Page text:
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Conscious Consumerism: How to Build a Business with Ethics (and Why it Matters)

Shannon Threlfall

Shannon Threlfall is the founder of The Founder’s Vision, a platform for news, business strategy, consulting, online courses, collaboration and more. This is a platform for WOMXN entrepreneurs who have a massive vision for their business and see the world differently. We are leading a movement to revolutionize the business world and create a new economy that has diversity and social entrepreneurship at its heart.

If you’re building a new business to last, it is extremely important that you focus on your company’s ethics from the very beginning. Why is it so important for entrepreneurs to focus on company ethics and transparency? There is a growing segment of active and informed consumers who vote with their wallet, who will only spend money with businesses whose ethics are in-line with their own. We call these individuals conscious consumers.

Nearly 75% of global consumers say they would change their consumption habits to reduce their impact on the environment. Additionally, 60% of consumers report that they’ve started making more environmentally friendly, sustainable and ethical purchases since the onset of the COVID-19 pandemic.


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Conscious consumers want to know what goes on behind the scenes. They want to know how companies treat their staff and where they source the materials for their products. Basically, they are interested in how ethical and sustainable your business practices are, across all aspects of your company. Conscious consumers don’t expect perfection; they understand that businesses are run by people and that people can make mistakes. When businesses make mistakes, conscious consumers are forgiving if leaders are honest and upfront and try to rectify any wrong-doing.



Here are some ways that you can incorporate ethics, both in terms of people and the environment, into your business right from the beginning:

  1. Take the time to think about what your personal values are. These can then be translated into your company values. These will be used to make any decisions moving forward in your business and they will also be used to develop interview questions when you are hiring employees.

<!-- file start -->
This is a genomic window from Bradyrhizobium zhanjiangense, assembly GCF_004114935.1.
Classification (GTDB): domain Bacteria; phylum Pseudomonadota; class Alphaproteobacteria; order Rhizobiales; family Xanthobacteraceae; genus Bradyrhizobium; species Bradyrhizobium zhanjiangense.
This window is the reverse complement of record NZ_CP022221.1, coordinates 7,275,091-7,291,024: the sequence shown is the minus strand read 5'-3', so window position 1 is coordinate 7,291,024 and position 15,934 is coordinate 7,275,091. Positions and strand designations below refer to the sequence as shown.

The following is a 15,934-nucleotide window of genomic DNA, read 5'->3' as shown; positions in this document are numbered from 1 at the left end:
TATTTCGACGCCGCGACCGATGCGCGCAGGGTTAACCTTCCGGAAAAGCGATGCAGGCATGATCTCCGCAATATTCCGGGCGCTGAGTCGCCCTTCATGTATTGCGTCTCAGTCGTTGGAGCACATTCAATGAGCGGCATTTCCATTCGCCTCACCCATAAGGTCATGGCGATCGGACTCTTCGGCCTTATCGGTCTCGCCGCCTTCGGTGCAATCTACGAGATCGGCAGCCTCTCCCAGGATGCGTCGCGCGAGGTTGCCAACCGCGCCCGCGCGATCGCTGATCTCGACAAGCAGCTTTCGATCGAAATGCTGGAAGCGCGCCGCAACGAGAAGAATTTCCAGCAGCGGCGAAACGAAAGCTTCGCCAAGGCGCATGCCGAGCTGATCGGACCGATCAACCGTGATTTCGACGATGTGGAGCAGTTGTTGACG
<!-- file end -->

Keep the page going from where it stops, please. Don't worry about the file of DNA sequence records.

2. Before you sign any contracts with suppliers or other service providers, research their company values to ensure they align with your own. You can also develop a checklist of “must-haves” in terms of ethics and sustainability for companies that you wish to align yourself with.
  3. Make the triple bottom line, people, planet and profit, a focus of your business. This means that while developing strategies to increase your profits, you are also implementing strategies in which your business can contribute meaningfully to the greater good of the world. It’s not about just passively donating money to look good, but rather, consider your impact on people and the planet just as important as the value of your profits.
  4. Just like regular quality assurance measures, have systems in place to monitor and ensure that every aspect of your business continues to run in line with your ethics. As your business grows and you are less hands-on in all areas, you will need these systems in place to ensure nothing is out of balance in terms of your triple bottom line. This includes things such as continuously reviewing the types of companies you collaborate with (do your values line up?), the suppliers you use (have they changed the way they do business?), the culture of your company and your overall environmental impact (i.e. packaging and waste disposal).
  5. Be transparent about your business practices. Share as much information as possible with your customers on your website and throughout your social media channels about how your company operates, including all of the points mentioned above. Keep consumers informed, and as your business grows, and don’t be afraid to reach out and ask your customers for advice on areas in which they think you could improve.

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Key takeaways

Most importantly, keep yourself informed, never stop learning and don’t become complacent and think you are doing “enough.” This is a continuous and evolving process, so stay attuned to what matters most to your target demographic. It’s never been a more exciting time to be an entrepreneur, and it’s also the time to take conscious consumerism seriously from the start.

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